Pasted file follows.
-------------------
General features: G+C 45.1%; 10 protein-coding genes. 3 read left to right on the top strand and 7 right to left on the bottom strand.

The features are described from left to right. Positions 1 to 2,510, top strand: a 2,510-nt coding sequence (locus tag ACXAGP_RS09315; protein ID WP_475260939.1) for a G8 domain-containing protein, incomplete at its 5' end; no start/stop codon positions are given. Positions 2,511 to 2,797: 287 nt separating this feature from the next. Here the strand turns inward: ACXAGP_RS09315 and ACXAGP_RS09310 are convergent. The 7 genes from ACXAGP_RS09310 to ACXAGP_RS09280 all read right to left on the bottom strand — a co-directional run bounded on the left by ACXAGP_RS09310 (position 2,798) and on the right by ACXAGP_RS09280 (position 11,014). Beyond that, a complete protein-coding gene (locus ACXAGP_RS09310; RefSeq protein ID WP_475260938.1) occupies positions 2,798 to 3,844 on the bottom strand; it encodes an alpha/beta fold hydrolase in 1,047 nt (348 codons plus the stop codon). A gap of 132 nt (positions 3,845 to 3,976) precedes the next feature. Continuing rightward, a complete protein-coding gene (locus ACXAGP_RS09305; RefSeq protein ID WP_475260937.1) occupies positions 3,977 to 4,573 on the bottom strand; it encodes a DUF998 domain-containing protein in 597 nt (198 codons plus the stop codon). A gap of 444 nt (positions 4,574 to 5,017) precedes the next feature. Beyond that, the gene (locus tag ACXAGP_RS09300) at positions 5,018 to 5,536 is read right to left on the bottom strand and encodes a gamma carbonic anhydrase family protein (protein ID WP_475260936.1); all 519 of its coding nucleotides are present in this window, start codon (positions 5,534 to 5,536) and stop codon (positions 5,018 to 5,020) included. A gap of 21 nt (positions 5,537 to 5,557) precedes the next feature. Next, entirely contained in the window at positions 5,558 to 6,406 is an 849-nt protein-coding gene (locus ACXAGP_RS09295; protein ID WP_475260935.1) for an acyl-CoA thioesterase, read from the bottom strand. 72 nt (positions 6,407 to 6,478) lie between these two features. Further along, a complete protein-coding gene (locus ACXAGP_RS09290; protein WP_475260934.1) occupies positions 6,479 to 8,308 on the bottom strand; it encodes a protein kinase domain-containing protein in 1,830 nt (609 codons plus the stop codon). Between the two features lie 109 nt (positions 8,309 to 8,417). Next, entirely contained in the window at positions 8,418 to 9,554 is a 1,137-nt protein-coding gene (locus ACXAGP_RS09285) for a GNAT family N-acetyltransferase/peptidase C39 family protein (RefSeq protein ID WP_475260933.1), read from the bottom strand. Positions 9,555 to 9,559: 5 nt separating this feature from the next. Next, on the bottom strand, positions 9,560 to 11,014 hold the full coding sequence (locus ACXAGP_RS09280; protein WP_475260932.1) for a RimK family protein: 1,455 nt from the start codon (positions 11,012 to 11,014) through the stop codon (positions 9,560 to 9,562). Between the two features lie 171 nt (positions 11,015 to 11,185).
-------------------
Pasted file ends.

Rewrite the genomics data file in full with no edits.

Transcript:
General features: G+C 45.1%; 10 protein-coding genes. 3 read left to right on the top strand and 7 right to left on the bottom strand.

The features are described from left to right. Positions 1 to 2,510, top strand: a 2,510-nt coding sequence (locus tag ACXAGP_RS09315; protein ID WP_475260939.1) for a G8 domain-containing protein, incomplete at its 5' end; no start/stop codon positions are given. Positions 2,511 to 2,797: 287 nt separating this feature from the next. Here the strand turns inward: ACXAGP_RS09315 and ACXAGP_RS09310 are convergent. The 7 genes from ACXAGP_RS09310 to ACXAGP_RS09280 all read right to left on the bottom strand — a co-directional run bounded on the left by ACXAGP_RS09310 (position 2,798) and on the right by ACXAGP_RS09280 (position 11,014). Beyond that, a complete protein-coding gene (locus ACXAGP_RS09310; RefSeq protein ID WP_475260938.1) occupies positions 2,798 to 3,844 on the bottom strand; it encodes an alpha/beta fold hydrolase in 1,047 nt (348 codons plus the stop codon). A gap of 132 nt (positions 3,845 to 3,976) precedes the next feature. Continuing rightward, a complete protein-coding gene (locus ACXAGP_RS09305; RefSeq protein ID WP_475260937.1) occupies positions 3,977 to 4,573 on the bottom strand; it encodes a DUF998 domain-containing protein in 597 nt (198 codons plus the stop codon). A gap of 444 nt (positions 4,574 to 5,017) precedes the next feature. Beyond that, the gene (locus tag ACXAGP_RS09300) at positions 5,018 to 5,536 is read right to left on the bottom strand and encodes a gamma carbonic anhydrase family protein (protein ID WP_475260936.1); all 519 of its coding nucleotides are present in this window, start codon (positions 5,534 to 5,536) and stop codon (positions 5,018 to 5,020) included. A gap of 21 nt (positions 5,537 to 5,557) precedes the next feature. Next, entirely contained in the window at positions 5,558 to 6,406 is an 849-nt protein-coding gene (locus ACXAGP_RS09295; protein ID WP_475260935.1) for an acyl-CoA thioesterase, read from the bottom strand. 72 nt (positions 6,407 to 6,478) lie between these two features. Further along, a complete protein-coding gene (locus ACXAGP_RS09290; protein WP_475260934.1) occupies positions 6,479 to 8,308 on the bottom strand; it encodes a protein kinase domain-containing protein in 1,830 nt (609 codons plus the stop codon). Between the two features lie 109 nt (positions 8,309 to 8,417). Next, entirely contained in the window at positions 8,418 to 9,554 is a 1,137-nt protein-coding gene (locus ACXAGP_RS09285) for a GNAT family N-acetyltransferase/peptidase C39 family protein (RefSeq protein ID WP_475260933.1), read from the bottom strand. Positions 9,555 to 9,559: 5 nt separating this feature from the next. Next, on the bottom strand, positions 9,560 to 11,014 hold the full coding sequence (locus ACXAGP_RS09280; protein WP_475260932.1) for a RimK family protein: 1,455 nt from the start codon (positions 11,012 to 11,014) through the stop codon (positions 9,560 to 9,562). Between the two features lie 171 nt (positions 11,015 to 11,185).